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Advent day 20: Let’s dance

12.22. 2017 Posted By: The Mennonite 224 Times read

Rodger Schmell is the pastor at Deep Run West Mennonite Church in Perkasie, Pennsylvania, the church where he grew up. He and his wife, Diana, will be celebrating their 26th anniversary on December 28. They have three adult children of their own and host three young men from Mexico, China and Liberia. They were overjoyed to invite their first daughter-in-law into the family this year.

2 Samuel 6:12-19 describes the time when the Ark of the Covenant was brought into Jerusalem and King David danced before the Lord with all his might. The text tells us that David’s wife, Michal, was less than enthusiastic about her husband’s lack of dignity among the common folks: “How the king of Israel has distinguished himself today, disrobing in the sight of the slave girls of his servants as any vulgar fellow would.”

This is the place where some rumors have surfaced that David was dancing around naked. He was not. The Bible tells us that he was wearing a linen ephod, or robe, like the priests wore. Most likely, Michal was referring to the fact that David had taken off his kingly attire and was dressed as one of the Levites who served the Lord.

When the Israelites entered the Promised Land, the Levites did not receive any land as an inheritance. Instead, they were given the tithe that was brought into the tabernacle. They were dependent upon the rest of the tribes living in obedience to the Lord and providing for them. Levites lived by faith and were not the wealthy among the people. Perhaps this is why Michal was so upset. Her husband, the king, was intermingling with the commoners and dancing around with them as if he were one of them.

David, on the other hand, was so overjoyed at what God was doing at the time that he just wanted to be with those celebrating the Lord’s goodness.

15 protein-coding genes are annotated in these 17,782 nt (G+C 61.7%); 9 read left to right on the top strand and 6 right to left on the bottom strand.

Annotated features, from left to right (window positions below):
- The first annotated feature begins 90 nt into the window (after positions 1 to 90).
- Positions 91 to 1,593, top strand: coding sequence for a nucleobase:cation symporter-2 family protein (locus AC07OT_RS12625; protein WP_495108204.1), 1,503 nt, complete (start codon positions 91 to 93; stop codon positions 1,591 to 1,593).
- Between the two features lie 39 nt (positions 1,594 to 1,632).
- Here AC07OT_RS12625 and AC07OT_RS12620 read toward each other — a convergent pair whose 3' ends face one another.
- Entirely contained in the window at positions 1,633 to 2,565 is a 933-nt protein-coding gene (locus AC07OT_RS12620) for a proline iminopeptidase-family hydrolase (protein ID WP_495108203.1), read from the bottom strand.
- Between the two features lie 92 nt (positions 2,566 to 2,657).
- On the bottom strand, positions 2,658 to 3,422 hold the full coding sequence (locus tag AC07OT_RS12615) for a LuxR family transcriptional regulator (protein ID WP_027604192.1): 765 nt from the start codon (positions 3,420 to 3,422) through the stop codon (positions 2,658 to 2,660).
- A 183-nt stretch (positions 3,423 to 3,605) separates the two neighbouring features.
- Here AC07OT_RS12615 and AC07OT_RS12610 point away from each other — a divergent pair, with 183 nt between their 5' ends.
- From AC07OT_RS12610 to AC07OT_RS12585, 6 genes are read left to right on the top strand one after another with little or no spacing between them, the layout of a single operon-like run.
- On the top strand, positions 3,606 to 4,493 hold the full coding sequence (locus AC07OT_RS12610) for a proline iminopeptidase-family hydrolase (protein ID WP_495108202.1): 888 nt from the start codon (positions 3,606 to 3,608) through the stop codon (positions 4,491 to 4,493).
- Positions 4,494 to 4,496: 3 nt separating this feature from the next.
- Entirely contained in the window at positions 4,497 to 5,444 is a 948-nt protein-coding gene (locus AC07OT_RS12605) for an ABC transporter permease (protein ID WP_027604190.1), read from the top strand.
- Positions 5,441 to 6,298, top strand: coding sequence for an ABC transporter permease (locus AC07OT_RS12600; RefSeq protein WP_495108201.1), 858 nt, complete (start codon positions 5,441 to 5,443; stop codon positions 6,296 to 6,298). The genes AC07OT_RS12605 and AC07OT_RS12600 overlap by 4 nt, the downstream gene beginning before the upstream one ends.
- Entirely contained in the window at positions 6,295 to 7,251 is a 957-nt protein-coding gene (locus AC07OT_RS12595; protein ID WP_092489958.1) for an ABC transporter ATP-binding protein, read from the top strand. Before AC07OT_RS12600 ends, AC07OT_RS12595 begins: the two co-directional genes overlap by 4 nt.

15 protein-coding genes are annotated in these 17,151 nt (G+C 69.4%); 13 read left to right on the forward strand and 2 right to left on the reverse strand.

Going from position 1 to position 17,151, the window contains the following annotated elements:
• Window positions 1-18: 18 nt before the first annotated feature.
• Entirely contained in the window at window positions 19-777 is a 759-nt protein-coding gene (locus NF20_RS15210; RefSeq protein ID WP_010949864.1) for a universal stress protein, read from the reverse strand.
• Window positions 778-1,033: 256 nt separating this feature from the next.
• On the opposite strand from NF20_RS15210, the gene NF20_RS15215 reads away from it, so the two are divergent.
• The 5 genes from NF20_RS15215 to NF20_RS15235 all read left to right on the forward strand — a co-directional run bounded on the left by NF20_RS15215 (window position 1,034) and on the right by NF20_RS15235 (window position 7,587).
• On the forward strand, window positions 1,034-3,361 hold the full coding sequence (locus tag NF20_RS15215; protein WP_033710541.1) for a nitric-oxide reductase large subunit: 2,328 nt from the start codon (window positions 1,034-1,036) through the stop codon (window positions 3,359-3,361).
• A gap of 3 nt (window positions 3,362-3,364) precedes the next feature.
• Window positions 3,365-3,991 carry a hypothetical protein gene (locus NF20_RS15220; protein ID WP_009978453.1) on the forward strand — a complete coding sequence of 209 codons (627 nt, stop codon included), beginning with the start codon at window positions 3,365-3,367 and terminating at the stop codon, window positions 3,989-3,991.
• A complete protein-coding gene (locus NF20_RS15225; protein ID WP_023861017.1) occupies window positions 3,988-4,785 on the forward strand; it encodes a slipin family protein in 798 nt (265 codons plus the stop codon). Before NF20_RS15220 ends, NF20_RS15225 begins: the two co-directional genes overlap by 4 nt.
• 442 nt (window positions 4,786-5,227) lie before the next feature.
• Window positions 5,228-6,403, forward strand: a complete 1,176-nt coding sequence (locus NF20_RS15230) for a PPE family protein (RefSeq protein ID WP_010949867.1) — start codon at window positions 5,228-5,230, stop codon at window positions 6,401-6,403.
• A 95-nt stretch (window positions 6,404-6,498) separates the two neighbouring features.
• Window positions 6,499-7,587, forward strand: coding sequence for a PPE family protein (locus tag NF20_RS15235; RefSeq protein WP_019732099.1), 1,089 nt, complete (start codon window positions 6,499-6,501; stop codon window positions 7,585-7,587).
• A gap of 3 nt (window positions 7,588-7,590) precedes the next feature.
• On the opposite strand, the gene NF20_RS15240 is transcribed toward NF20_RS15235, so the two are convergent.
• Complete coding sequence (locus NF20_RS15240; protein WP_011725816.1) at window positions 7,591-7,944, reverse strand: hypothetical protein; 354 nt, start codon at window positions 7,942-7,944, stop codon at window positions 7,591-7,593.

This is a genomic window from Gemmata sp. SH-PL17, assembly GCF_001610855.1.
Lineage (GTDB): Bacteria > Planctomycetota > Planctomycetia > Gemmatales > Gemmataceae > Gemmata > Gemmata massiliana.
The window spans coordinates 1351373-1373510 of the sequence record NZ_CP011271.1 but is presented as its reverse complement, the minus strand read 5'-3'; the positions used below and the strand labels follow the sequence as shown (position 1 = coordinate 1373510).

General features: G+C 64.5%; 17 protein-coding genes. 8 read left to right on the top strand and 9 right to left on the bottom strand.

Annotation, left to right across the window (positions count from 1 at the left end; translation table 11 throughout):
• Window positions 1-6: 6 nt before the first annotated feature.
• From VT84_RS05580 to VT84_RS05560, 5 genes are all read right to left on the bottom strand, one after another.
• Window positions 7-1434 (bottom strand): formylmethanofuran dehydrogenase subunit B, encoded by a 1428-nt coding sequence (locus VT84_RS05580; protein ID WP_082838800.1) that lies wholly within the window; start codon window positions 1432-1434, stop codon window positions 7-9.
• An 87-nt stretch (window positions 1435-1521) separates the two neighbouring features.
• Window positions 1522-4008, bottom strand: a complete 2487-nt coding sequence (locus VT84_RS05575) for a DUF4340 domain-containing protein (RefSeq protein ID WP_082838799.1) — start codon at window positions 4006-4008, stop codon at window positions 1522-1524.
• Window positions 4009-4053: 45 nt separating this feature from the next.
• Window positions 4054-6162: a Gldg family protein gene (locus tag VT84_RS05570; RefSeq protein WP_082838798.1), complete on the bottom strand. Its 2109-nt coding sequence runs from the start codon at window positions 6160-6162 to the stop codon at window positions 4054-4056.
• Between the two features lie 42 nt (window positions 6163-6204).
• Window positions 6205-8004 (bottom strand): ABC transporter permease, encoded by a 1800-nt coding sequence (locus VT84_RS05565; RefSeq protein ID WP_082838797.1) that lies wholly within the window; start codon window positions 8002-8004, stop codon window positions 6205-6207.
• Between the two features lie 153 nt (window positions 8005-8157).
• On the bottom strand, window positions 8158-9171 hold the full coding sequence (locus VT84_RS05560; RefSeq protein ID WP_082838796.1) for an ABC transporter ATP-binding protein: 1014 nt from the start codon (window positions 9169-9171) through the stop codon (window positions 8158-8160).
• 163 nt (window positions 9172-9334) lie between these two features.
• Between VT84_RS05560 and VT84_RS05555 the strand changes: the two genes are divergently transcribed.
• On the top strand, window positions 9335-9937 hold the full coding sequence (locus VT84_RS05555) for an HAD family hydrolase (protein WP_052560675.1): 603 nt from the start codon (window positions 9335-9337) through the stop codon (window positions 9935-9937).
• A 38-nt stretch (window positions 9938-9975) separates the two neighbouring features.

There is another king, a descendant of David’s, who also chose a path of humility and lack of dignity. He, too, took off his kingly robes and settled for less distinguished attire. In fact, this king set aside his deity to be clothed in flesh and bone. Born in a manger, he became the fulfillment of all of God’s covenants with his people. He danced among the poor of humanity because he had become one of them. He was overjoyed and didn’t care with whom he celebrated. There were those who criticized his life, choices and friendships. They, like Michal, were more concerned with appearances than what God was doing in their midst.

Of course, I am referring to Jesus who became even more undignified still when he allowed himself to be arrested, beaten and murdered on a cross. Wearing the shroud of death, he defeated the curse of sin to bring us salvation and eternal life. Upon his resurrection, he invited his followers to continue the dance of sharing the Good News with all the world.

It is easy for us to get caught up with our position, possessions and piety. Appearances become our main concern. Let us take a lesson from the Kings David and Jesus by stripping ourselves of all that the world says is important and dancing before the Lord with all our might.

Let us focus on the goodness of what God is doing in our midst and celebrate with whomever we are near. Even when we are criticized by others, let’s dance!

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